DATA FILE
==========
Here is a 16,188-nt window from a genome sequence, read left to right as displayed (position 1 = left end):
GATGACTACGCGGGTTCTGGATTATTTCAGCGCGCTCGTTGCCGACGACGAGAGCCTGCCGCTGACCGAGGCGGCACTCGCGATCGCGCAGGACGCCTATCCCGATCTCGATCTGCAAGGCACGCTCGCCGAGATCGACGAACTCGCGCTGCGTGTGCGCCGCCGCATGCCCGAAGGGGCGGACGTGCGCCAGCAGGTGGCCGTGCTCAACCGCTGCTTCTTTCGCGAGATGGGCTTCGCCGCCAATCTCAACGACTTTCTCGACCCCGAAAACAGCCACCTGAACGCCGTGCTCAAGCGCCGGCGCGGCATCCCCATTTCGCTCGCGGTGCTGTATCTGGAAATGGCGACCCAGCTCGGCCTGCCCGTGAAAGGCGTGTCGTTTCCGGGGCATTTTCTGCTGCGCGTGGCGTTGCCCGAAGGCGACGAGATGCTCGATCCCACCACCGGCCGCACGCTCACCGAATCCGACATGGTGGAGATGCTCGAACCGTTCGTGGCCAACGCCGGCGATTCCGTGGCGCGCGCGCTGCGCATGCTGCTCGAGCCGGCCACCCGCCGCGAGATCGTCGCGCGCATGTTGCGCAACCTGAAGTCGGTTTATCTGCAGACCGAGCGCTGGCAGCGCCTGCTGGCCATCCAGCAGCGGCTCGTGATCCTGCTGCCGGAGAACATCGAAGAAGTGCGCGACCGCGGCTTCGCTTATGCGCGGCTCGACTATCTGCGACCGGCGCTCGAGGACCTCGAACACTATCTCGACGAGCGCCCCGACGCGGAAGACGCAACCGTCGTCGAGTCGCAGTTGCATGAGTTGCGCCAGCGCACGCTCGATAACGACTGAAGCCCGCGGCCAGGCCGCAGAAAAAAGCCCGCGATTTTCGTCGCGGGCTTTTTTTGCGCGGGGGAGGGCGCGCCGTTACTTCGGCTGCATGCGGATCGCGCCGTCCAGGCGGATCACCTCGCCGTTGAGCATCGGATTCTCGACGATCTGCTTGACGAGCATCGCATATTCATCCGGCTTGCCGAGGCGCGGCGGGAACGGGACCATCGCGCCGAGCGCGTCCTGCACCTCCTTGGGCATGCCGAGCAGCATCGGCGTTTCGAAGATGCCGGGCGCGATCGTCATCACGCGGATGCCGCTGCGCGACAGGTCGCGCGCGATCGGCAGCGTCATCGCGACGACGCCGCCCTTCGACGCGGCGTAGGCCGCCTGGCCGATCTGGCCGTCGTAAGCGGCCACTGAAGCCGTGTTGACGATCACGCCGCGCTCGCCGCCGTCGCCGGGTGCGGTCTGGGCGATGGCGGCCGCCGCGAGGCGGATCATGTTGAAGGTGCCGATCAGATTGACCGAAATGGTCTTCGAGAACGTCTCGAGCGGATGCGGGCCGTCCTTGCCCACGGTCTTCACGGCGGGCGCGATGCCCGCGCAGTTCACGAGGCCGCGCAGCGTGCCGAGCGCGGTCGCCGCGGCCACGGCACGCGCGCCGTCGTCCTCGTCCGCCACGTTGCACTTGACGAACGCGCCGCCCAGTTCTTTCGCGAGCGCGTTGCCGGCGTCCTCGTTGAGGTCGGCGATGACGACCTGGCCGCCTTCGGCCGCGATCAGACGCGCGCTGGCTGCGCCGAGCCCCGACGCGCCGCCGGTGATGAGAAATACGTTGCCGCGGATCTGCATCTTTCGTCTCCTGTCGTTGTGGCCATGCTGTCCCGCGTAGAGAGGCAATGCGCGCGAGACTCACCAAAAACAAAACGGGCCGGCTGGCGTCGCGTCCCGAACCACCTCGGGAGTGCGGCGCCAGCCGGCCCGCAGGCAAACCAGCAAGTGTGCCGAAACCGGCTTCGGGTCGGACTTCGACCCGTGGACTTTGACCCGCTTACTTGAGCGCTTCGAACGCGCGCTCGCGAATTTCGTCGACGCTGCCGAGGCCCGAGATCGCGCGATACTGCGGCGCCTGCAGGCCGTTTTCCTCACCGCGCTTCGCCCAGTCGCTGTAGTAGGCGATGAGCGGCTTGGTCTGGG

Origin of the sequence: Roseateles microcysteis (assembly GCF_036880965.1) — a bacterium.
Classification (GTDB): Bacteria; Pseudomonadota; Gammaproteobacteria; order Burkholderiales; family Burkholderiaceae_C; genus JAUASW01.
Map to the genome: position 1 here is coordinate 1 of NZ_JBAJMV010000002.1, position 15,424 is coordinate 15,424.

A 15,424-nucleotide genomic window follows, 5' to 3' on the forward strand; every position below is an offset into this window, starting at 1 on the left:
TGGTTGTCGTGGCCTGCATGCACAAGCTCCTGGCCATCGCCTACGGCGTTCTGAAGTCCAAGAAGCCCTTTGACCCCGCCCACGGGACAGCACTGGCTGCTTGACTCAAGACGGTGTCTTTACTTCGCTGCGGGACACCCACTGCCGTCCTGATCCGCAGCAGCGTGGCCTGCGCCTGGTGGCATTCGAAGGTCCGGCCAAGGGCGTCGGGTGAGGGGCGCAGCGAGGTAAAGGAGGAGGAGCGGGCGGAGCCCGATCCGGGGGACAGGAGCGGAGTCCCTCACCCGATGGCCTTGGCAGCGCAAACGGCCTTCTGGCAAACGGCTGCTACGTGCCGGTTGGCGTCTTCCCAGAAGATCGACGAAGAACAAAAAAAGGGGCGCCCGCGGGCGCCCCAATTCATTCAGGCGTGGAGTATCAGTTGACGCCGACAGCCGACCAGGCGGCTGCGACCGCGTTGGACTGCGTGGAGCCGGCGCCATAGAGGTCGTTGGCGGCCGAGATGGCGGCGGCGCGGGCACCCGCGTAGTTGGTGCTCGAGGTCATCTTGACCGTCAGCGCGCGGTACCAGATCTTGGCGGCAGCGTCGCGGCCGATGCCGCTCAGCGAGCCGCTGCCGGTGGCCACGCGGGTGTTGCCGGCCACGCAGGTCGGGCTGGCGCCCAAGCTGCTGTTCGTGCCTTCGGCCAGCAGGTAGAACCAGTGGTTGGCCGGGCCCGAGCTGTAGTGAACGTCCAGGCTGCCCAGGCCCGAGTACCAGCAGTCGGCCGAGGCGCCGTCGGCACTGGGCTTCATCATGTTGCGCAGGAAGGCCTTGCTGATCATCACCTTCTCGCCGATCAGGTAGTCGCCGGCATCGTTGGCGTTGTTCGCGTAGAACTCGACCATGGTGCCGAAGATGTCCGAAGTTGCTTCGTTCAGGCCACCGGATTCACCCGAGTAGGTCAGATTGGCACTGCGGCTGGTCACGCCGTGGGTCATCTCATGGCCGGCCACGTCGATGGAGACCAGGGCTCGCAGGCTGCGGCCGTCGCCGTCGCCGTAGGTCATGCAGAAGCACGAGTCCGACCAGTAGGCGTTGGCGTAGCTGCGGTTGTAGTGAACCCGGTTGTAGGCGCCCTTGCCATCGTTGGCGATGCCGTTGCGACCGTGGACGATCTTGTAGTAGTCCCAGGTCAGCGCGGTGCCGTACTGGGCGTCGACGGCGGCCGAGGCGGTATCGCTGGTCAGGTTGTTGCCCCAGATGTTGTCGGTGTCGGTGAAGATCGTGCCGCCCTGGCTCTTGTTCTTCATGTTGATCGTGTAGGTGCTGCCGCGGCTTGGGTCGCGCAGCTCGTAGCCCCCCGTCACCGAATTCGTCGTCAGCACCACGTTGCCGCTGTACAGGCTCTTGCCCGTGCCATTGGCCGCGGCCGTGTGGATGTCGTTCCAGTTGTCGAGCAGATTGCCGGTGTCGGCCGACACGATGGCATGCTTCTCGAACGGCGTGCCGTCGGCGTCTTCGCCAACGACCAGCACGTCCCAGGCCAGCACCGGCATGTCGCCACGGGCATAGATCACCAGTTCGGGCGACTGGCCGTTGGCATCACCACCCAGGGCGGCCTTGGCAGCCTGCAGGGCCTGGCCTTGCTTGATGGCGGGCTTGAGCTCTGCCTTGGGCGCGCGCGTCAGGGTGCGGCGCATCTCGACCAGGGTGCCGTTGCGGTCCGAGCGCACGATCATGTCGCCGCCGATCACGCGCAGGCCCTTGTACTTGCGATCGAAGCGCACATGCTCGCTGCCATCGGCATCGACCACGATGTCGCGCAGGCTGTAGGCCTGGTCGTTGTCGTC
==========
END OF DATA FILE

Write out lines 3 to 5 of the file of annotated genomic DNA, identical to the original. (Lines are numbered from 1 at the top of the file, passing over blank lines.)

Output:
Origin of the sequence: Roseateles microcysteis (assembly GCF_036880965.1) — a bacterium.
Classification (GTDB): Bacteria; Pseudomonadota; Gammaproteobacteria; order Burkholderiales; family Burkholderiaceae_C; genus JAUASW01.
Map to the genome: position 1 here is coordinate 1 of NZ_JBAJMV010000002.1, position 15,424 is coordinate 15,424.